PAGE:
Who's Your City?, by Richard Florida
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Seeking a Multi-faceted City


Okay, I don’t know how to ask this question. I’m having trouble finding my ideal city, and this economy is a big part of the problem.

Here’s my ideal city–> very diverse, full of artists, musicians, writers, actors, creative types, very progressive politically, very friendly and open, down-to-earth people, lots of highly intelligent people, lots of hippies & eccentric, nonconformist, “out of the box” thinkers (I really wish I could transport myself to the 60s!) Yet with all this I need to be able to find a job and an affordable place to live–but this could be worked out somehow I suppose if I found the ideal place. (Why is it that the artsy, creative cities become prohibitively too expensive for artists like me to live in them?)

Also I’d prefer to live in a major city to which lots of people move from other places. Currently, I live in the midwest & it seems everyone is “from here,” is white and middle class. Everything & everyone looks and feels the same. Even the food all tastes the same. I feel like the raving eccentric from Cali… But, then again, I am–used to live in Cali, had to leave due to the economy.

Anybody have any suggestions? BTW, I’m a filmmaker, writer, actor, musician, very creative and love being around other artists & living in places where there are people from other parts of the world. Sadly, like many artists, I’m struggling financially and having trouble finding a place where there are lots of creatives like me, but where one doesn’t need to be rich to live there and where artists are supportive of each other. Perhaps this just doesn’t exist in the U.S. anymore?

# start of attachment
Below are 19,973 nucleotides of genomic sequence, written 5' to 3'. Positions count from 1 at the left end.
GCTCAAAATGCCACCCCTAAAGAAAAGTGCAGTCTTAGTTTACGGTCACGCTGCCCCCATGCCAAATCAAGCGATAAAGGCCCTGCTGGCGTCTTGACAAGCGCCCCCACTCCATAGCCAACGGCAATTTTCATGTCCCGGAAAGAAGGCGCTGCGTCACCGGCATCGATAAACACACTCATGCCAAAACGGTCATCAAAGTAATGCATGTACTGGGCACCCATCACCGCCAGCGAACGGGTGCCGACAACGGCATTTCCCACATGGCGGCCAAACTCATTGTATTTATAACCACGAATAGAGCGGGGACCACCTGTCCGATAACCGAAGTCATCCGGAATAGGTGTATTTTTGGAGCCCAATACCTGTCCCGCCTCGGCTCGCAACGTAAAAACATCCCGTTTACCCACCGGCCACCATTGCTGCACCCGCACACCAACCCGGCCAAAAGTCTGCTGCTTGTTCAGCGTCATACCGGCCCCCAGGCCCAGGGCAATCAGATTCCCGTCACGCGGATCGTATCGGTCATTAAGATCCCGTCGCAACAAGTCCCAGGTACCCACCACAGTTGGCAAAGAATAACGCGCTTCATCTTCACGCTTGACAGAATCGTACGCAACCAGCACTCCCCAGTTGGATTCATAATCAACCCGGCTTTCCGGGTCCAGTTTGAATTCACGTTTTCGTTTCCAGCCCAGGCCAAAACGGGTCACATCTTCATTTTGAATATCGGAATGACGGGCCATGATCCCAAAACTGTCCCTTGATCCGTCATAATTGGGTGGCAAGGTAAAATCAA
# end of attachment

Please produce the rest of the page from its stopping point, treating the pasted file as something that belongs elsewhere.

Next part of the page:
Sent by Mindy from “Mindyapolis”

8 Responses to “Seeking a Multi-faceted City”

  1. John Murray Says:

    Hi Mindy
    Look into our city…Oklahoma City. I think you will be surprised. My friend, Cacki Poarch is the director of DeadCenter Film Festival and she is on Face Book. We have one of the 10 largest Arts Festivals in the US staged every year. OKC is coming of age and is dynamic, energetic, with a can do work ethic yet is affordable (check out this information on OKC’s Chamber of Commerce site). People here are friendly and there is a diverse creative community. Check us out.

  2. John Murray Says:

    Check out the site http://www.stateofcreativity.com

  3. Libby Says:

    Have you considered D.C. and its suburbs? While the area isn’t inexpensive, there are definitely creative enclaves in the area that seem like they might be right for you.

  4. Nathan Marion Says:

    I’d say come check out Seattle!

  5. Leo Says:

    I know it’s not in the US, but maybe Montreal?

  6. Mike Says:

    Come to Nashville – not too far from where you are. You will probably enjoy the creative, more diverse scene of East Nashville, Woodbine or 12 South. You will rarely meet someone ‘from here.’

  7. Rachael Says:

    Oklahoma City? Are you kidding? Stay far, far away. Expect if you are a hippie or anyone different other than right wing Christian, you will be looked down upon. It’s a land full of strip corporate chains next to bad roads and run down buildings.

  8. Mimi Routh Says:

    You might re-think the Bay Area. I certainly am. Hey, if it’s on a BART line, it’s remotely doable. I left there June 2002. Can’t go back to 1972 but the same vibes might be in a nearby community. Doesn’t everyone want organic veggies? I think I’d be willing to commute from a foggy, “iffy” neighborhood. All the best to you, Mindy!

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